Then Jesus told his disciples, "If anyone would come after me, let him deny himself and take up his cross and follow me. for whoever would save his life will loose it, but whoever loses his life for my sake will find it. for what will it profit a man if he gains the whole world and forfeits his soul?" (Matthew 16:24-26, Mark 8:34-35)
In this passage two things are happening. Jesus is referencing his own death, unbeknownst to the disciples. At the same time He is giving them and us a sobering definition of what it means to be a believer and one of His disciples. Christ gave us death on the cross so that we could live out death through the cross.
The Glory of Martyrdom
Have you ever talked through the scenario in which you have a gun pointed at your head, or maybe that of your family, and you are told to deny Jesus or they will pull the trigger? I have had many of those conversations with other believers and overheard the same kind of conversations without being a part of them. It sounds horrifyingly noble right? There is something morbidly glamorous sometimes about the idea of being a martyr. It happens all over the world in our day and it has been happening ever since the New Testament church was born.
It is so easy to act as if martyrdom had some glory attached to it that makes it easier because we are "paying the ultimate price". Besides, "to be absent from the body is to be present with the Lord right?"
(2 Corinthians 5:8)
There are many testimonies of the genuine faith and hope that resides with those whom live in countries where Christians are killed for their faith However, most of those believers come to genuine faith and repentance with a solid understanding that it may cost them their life or the life of their family in a very short period of time. I would wager that many a professing "Christian" in America would crumble and fold in their profession of faith if they were faced with such a horrifying fate. That is because in America the "cost of discipleship" is not at the center of the message, if it exists at all.
Christianity is tied to the American Dream in this country and church goers are fed a man-centered gospel that makes salvation all about them and promises them "Their Best Life Now". Many pastors messages are laden with pop-psychology designed to affirm positive self-esteem, rather than calling sinners to repentance and reminding them of the cost and self-sacrifice that should be expected of anyone who would call themselves a follower of Jesus.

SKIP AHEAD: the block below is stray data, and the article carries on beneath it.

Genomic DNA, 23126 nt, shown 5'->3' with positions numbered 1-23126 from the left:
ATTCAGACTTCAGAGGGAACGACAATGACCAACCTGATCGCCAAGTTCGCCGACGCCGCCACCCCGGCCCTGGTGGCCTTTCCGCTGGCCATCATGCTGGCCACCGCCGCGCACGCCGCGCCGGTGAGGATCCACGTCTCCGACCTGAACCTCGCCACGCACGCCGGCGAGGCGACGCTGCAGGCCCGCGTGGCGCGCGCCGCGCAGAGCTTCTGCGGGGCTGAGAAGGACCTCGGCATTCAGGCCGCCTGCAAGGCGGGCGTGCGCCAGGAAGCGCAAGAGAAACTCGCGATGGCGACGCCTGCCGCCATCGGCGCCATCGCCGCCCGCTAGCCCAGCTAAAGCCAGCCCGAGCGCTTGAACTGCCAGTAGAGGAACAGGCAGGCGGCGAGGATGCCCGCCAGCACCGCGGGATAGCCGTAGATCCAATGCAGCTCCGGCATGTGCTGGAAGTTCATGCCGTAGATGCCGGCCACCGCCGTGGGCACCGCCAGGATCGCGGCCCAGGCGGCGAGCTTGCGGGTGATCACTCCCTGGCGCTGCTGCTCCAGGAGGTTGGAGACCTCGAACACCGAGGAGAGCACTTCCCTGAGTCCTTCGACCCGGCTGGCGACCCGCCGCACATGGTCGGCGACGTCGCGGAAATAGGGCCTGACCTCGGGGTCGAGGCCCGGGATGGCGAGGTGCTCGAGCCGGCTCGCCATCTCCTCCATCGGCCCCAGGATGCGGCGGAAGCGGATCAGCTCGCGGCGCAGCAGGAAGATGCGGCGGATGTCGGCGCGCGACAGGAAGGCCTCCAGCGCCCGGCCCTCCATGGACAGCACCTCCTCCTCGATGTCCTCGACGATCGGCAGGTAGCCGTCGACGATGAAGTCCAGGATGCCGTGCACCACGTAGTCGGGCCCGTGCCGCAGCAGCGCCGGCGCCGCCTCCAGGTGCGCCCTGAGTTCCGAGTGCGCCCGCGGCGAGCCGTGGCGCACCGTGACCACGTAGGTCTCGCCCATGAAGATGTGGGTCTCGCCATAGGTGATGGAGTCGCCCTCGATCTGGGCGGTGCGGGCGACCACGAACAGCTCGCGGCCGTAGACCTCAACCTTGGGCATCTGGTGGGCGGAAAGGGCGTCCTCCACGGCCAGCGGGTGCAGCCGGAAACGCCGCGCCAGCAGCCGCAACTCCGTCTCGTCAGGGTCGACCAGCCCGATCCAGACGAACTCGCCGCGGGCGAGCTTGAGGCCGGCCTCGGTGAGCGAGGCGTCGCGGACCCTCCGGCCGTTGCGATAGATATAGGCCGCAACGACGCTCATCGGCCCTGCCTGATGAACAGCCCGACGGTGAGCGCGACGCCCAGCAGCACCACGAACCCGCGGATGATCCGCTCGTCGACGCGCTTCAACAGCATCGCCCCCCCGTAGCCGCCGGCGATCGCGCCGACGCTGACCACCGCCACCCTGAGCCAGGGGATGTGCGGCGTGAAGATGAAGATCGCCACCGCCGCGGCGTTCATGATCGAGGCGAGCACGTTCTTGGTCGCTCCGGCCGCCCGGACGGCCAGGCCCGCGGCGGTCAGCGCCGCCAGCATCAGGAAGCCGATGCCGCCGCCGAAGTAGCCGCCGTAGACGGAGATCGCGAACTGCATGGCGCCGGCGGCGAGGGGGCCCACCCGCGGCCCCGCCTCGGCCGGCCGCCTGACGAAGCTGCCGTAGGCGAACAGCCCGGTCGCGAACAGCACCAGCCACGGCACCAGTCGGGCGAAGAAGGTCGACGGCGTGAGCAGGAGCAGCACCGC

Satan's Master Plan for America
I, along with others, believe that this positive-thinking, prosperity message is Satan's master plan for America. You see, we are an affluent nation. Most of us have never known the kind of poverty, sickness, and despair that people in third-world countries live daily. So rather than threatening our lives, it is more effective to numb us to the effects of sin by relativizing truth and then give us a gospel that costs us almost nothing. In fact, it promises us health, wealth, and happiness. It tells us that what we want is what we should have and what God wants us to have. The gospel becomes all about what we can get out of professing Christ, rather than making clear the command to proclaim Christ and the cost that is associated with that. The former is a lie. Can there be benefits to the Christian walk. Certainly, at times. But this should NEVER be the motivation for obedience.
The promises of abundance and perfect health etc. that are in scripture are primarily designated for the life that is to come for every genuine believer, NOT this life. If you look at the early 1st century church you will recognize that. There's was one of persecution and suffering. They may have had their basic needs met but few were living an affluent life. In fact, their were very specific instructions and warnings given to believers who were "rich". While people were healed at times, the message that was preached was not, God wants to heal you. It was repent and believe the Gospel, and sometimes people got healed.
The first century church understood something. They knew that Jesus said in John 16:33, "In this life you will have tribulation, but take heart, I have overcome the world." Paul taught us how to view tribulation in his second letter to the Corinthians, "So we do not loose heart. Though our outer self is wasting away, our inner self is being renewed day by day. For this light momentary afflictions is preparing for us an eternal weight of glory beyond all comparison, as we look not to the things that are seen but to the things that are unseen. For the things that are seen are transient, but the things that are unseen are eternal"(2 Corinthians 4:16-18).
We must not be seduced into a pursuit of self-fulfillment in this life in the name of Jesus. Certainly he intends our needs to be met and he absolutely blesses some more richly than others. There is nothing wrong with making a living and making the most of this life with the skills, talents, and gifts that God has provided however, that should not be the central message or purpose of our lives.